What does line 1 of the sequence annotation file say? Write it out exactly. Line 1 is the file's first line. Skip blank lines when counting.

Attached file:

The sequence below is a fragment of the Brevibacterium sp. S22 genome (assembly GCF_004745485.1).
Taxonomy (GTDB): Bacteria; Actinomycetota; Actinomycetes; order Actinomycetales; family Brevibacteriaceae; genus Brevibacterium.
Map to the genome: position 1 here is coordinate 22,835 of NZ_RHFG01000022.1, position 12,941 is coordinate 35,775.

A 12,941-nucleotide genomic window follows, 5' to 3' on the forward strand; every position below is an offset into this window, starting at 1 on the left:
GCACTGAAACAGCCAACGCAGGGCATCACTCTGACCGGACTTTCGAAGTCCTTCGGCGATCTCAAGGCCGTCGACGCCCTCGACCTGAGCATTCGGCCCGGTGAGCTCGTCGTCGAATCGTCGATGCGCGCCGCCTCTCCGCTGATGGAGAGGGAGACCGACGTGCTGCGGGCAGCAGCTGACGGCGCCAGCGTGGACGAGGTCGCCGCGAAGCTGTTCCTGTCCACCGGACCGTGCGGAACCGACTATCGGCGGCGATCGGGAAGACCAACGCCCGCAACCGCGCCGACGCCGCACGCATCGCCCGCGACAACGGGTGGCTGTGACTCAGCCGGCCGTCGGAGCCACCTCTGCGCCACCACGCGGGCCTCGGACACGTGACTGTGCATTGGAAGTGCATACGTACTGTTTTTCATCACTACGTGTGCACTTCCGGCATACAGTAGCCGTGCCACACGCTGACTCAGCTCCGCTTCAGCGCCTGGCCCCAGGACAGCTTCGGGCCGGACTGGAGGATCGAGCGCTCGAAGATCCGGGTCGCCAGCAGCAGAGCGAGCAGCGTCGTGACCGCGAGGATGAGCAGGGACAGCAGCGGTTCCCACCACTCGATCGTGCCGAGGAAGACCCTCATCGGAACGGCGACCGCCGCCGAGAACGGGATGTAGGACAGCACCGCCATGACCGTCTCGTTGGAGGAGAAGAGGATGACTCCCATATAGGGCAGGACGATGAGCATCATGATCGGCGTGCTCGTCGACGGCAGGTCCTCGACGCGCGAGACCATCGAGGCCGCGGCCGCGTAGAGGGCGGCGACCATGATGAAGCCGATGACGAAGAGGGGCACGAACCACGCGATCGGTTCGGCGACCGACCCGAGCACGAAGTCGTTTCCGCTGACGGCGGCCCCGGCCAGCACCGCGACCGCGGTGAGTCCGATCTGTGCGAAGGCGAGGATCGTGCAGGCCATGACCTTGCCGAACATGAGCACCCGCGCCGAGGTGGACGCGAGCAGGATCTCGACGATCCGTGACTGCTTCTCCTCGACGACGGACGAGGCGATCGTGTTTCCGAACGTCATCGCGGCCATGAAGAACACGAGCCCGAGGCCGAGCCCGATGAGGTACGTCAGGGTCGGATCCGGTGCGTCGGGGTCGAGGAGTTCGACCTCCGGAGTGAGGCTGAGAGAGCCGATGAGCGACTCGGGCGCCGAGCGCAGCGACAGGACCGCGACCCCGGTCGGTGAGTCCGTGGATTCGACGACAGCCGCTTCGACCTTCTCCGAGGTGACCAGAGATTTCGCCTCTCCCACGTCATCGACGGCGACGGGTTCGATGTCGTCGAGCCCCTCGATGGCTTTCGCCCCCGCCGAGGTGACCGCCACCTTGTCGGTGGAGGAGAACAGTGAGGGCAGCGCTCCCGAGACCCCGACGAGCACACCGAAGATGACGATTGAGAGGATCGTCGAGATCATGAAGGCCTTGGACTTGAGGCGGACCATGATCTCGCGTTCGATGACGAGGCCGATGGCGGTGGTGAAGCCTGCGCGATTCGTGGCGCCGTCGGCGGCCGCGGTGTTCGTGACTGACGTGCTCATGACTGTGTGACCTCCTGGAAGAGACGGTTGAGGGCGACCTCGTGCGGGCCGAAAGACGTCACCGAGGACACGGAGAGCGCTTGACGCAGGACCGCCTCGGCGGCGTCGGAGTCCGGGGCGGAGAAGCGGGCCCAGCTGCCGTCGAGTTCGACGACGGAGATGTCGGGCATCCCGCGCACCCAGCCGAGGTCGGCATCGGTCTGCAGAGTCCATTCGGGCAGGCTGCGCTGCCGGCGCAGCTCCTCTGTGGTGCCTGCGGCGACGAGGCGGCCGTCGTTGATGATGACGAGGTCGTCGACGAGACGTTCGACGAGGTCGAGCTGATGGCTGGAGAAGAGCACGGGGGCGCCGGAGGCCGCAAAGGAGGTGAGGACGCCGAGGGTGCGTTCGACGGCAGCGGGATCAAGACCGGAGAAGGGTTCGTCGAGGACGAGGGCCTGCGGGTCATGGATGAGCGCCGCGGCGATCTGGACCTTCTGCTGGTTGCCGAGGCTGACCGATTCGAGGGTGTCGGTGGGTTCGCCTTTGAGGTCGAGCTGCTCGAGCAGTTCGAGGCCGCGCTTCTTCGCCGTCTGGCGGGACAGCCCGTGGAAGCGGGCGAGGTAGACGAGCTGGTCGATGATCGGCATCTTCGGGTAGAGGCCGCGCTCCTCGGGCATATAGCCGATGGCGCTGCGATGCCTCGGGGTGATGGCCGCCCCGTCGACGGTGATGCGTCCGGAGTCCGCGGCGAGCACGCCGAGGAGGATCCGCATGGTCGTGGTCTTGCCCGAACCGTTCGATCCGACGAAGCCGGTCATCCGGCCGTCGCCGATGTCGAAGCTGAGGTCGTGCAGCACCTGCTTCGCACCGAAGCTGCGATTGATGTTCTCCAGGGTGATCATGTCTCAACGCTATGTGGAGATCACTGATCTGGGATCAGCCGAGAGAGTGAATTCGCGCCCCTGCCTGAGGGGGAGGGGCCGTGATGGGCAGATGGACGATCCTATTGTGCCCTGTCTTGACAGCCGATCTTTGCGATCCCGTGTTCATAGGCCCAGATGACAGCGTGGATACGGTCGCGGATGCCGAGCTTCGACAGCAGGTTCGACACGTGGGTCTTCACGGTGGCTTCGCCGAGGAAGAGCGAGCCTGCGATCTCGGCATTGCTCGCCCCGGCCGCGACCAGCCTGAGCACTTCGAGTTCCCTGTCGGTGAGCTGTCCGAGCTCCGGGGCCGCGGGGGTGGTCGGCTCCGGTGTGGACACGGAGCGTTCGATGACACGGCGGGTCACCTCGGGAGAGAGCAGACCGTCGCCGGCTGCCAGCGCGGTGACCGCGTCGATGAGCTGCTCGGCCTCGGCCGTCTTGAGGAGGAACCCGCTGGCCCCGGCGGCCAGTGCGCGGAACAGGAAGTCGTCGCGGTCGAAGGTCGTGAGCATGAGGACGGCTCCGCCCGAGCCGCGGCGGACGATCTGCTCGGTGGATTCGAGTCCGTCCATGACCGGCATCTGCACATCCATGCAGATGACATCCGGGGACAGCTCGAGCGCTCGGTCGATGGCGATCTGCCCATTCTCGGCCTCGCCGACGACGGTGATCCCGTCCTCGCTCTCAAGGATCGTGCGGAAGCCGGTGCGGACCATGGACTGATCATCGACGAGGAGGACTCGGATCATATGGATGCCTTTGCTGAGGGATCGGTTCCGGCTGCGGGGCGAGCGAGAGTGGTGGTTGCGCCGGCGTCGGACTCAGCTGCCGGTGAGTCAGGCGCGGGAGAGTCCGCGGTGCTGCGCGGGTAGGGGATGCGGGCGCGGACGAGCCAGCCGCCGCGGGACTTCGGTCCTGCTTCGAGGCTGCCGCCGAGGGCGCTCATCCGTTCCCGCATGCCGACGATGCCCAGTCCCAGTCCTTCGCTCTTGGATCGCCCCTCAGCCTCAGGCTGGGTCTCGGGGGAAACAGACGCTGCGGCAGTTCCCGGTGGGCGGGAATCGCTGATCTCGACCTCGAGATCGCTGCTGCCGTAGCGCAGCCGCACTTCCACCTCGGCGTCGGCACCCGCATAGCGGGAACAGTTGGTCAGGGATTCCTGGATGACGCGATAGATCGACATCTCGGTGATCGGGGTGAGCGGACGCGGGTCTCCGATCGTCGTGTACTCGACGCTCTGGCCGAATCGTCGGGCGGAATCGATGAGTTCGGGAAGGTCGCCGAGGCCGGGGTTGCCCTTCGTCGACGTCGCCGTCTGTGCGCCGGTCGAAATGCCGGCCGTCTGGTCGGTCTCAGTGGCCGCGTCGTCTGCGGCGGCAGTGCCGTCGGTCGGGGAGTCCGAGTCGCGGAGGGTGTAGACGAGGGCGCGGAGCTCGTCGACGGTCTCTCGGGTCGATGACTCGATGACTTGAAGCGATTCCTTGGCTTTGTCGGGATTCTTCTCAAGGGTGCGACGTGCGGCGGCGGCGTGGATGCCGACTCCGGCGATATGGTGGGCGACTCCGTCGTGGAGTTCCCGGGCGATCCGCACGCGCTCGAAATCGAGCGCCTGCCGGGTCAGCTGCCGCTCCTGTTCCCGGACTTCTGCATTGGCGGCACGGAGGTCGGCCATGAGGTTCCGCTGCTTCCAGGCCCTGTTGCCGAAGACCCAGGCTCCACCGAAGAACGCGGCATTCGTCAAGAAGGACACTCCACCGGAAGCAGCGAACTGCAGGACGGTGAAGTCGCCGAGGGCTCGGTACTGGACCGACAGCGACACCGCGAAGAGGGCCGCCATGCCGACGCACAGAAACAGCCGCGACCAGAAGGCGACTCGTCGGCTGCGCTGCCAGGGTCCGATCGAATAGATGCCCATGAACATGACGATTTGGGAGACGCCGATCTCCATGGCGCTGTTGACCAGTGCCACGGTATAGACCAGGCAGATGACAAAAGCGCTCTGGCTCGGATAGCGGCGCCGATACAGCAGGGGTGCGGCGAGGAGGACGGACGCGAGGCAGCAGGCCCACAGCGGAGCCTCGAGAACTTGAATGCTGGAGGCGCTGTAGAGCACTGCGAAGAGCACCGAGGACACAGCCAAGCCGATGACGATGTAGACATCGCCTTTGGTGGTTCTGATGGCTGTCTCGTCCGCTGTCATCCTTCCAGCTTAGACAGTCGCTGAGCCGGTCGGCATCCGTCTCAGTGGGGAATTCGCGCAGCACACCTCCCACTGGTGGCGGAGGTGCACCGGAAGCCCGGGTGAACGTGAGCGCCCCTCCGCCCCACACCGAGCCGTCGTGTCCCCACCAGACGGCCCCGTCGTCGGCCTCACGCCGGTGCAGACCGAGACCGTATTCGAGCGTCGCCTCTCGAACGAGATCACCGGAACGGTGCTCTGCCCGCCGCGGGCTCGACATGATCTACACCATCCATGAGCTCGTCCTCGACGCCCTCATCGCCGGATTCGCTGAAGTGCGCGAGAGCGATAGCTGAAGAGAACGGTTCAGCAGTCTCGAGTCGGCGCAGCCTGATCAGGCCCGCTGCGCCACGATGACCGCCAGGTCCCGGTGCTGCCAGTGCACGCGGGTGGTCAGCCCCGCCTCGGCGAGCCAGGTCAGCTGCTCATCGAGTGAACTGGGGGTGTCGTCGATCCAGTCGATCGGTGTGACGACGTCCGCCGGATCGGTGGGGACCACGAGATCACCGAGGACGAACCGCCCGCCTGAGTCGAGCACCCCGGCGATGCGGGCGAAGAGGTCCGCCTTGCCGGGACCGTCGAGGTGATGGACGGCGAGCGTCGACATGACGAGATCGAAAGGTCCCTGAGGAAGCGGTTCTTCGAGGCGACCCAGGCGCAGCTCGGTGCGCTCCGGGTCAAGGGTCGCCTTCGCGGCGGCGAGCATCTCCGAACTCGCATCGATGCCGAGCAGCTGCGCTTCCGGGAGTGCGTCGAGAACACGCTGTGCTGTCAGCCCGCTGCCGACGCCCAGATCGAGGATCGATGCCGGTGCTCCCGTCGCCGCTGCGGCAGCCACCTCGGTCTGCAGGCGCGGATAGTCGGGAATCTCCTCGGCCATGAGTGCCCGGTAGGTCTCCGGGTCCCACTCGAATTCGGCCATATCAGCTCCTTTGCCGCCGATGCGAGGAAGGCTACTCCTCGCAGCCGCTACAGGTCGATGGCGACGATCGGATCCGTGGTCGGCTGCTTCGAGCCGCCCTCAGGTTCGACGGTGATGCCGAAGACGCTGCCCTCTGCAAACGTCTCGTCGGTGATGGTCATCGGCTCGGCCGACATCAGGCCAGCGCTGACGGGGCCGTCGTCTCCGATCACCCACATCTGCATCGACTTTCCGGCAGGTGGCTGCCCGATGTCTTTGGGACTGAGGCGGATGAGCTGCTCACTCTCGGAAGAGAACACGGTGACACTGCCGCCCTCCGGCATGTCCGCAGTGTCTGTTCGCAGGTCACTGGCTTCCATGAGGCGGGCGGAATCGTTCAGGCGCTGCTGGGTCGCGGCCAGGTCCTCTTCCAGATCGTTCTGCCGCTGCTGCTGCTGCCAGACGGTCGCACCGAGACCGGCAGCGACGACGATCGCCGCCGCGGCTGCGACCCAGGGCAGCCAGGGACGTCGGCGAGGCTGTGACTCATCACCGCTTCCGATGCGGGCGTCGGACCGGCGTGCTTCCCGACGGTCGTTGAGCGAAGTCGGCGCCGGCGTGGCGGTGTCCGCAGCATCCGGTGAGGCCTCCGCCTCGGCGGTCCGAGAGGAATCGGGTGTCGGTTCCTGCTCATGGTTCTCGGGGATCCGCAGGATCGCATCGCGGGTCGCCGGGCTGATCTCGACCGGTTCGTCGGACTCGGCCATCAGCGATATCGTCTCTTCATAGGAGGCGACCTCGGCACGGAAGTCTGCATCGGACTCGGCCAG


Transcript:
The sequence below is a fragment of the Brevibacterium sp. S22 genome (assembly GCF_004745485.1).